One of the biggest concerns facing many, many Americans is gun safety. It's also one of the most contentious debates that we have on a national scale. There seem to be two sides: those who favor stricter gun control and gun laws, and those who don't see a problem with our current gun laws or feel that more gun control wouldn't solve the issue. And the issue is that gun violence is a major problem facing the country, and more specifically, our children. According to the Brady Campaign, an average of seven kids or teens are killed by guns every single day. No one can seem to agree on what the solution is, but it's hard to ignore the fact that there is a problem. Some parents choose to teach their kids about guns and gun safety, while others choose to raise their kids gun-free. This also includes toy guns. Parents do what they feel is best for their kids, and that should be the end of that, right? Not so much, if the debate surrounding a recent toy gun trade-in event is any indication.
Hempstead, in the Long Island area of New York, hosted the New York Toy Gun Exchange Program which gives kids a chance to exchange their toy guns (like water guns, Nerf guns, and others) for new toys and presents. Like a gun buyback, but with toys instead of real guns. No child was forced to participate, and no one's right to own a gun were infringed upon. It's a simple and smart way to change the way some kids see guns, and hopefully change the culture around firearms just a bit.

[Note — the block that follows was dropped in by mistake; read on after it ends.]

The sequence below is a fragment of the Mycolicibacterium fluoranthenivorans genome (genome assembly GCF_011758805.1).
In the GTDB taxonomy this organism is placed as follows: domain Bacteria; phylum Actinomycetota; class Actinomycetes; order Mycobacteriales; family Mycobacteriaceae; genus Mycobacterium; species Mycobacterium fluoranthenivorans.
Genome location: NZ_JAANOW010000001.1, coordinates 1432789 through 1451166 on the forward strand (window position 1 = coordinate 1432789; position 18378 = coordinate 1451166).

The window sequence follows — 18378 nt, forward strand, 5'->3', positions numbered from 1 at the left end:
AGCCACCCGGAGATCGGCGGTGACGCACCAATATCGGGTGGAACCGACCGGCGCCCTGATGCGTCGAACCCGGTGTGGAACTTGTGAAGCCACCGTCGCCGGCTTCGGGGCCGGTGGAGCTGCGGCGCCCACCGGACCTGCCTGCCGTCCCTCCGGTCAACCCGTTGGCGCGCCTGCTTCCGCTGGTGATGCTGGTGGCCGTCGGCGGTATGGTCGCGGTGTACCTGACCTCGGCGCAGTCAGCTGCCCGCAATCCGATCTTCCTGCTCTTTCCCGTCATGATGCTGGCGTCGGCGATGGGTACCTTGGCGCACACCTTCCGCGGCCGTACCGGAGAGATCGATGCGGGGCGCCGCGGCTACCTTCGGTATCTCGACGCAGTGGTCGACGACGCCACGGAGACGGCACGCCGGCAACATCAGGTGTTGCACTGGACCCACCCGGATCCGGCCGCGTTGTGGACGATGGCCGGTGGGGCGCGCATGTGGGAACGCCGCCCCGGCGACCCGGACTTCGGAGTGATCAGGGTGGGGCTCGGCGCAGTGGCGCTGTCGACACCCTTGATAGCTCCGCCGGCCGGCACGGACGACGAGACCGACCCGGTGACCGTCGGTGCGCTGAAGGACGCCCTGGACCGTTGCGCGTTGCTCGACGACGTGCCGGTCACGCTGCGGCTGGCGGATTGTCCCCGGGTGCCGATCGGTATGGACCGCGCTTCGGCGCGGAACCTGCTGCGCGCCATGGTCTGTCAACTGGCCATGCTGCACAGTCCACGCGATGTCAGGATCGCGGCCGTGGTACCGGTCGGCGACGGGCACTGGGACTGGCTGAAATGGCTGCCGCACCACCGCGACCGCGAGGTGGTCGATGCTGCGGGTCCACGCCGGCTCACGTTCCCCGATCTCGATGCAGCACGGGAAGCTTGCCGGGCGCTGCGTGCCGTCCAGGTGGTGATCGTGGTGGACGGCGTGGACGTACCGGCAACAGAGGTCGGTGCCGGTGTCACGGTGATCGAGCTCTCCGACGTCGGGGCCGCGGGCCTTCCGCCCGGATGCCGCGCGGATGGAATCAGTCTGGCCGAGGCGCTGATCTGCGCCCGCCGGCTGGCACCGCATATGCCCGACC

Proud to found the NY Toy Gun exchange in Hempstead to stop gun violence early. pic.twitter.com/zpK5WosqmF— Jean Shafiroff (@JeanShafiroff) December 28, 2015
Now, plenty of people were supportive of the toy gun exchange. They understand that guns are NOT toys, and teaching children that they're not to be played with is a good thing! A 2015 study found that 89% of gun deaths in children were accidental. A kid finds a gun, doesn't realize what it is or decides to play with it, and tragedy strikes. Not to mention that toy guns aren't necessarily innocent in the hands of all kids. Tamir Rice, 12, was shot and killed by Cleveland police while holding a toy gun in a park.
But of course, there were those who felt the toy gun exchange went too far, or missed the mark. Yes, if you have firearms in your home, teaching your children gun safety should be your number one priority. Unfortunately, as we've seen far too often, that doesn't always work or is not done at all.
Regardless of how you stand on the gun safety debate, it seems weird to criticize a voluntary program designed to help keep our kids safe. Like we said, no kids were forced to give up their toy guns. But plenty of kids made the decision that a new, non-firearm toy was a better option.